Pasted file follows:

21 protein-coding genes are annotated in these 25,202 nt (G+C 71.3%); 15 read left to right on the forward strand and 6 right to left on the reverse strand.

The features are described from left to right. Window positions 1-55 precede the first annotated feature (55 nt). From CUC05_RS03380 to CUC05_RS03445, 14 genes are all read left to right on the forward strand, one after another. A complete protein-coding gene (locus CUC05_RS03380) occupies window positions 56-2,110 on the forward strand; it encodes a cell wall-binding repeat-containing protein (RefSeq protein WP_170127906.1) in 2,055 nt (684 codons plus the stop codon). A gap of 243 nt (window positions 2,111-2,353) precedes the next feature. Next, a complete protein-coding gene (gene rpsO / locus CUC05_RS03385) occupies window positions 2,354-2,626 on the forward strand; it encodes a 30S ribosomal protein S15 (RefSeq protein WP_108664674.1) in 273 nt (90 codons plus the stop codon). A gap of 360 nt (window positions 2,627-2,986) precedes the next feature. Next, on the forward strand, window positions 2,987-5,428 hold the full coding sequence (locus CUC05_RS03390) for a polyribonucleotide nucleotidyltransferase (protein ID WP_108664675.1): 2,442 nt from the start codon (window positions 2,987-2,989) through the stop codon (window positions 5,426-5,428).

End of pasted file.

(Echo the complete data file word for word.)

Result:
21 protein-coding genes are annotated in these 25,202 nt (G+C 71.3%); 15 read left to right on the forward strand and 6 right to left on the reverse strand.

The features are described from left to right. Window positions 1-55 precede the first annotated feature (55 nt). From CUC05_RS03380 to CUC05_RS03445, 14 genes are all read left to right on the forward strand, one after another. A complete protein-coding gene (locus CUC05_RS03380) occupies window positions 56-2,110 on the forward strand; it encodes a cell wall-binding repeat-containing protein (RefSeq protein WP_170127906.1) in 2,055 nt (684 codons plus the stop codon). A gap of 243 nt (window positions 2,111-2,353) precedes the next feature. Next, a complete protein-coding gene (gene rpsO / locus CUC05_RS03385) occupies window positions 2,354-2,626 on the forward strand; it encodes a 30S ribosomal protein S15 (RefSeq protein WP_108664674.1) in 273 nt (90 codons plus the stop codon). A gap of 360 nt (window positions 2,627-2,986) precedes the next feature. Next, on the forward strand, window positions 2,987-5,428 hold the full coding sequence (locus CUC05_RS03390) for a polyribonucleotide nucleotidyltransferase (protein ID WP_108664675.1): 2,442 nt from the start codon (window positions 2,987-2,989) through the stop codon (window positions 5,426-5,428).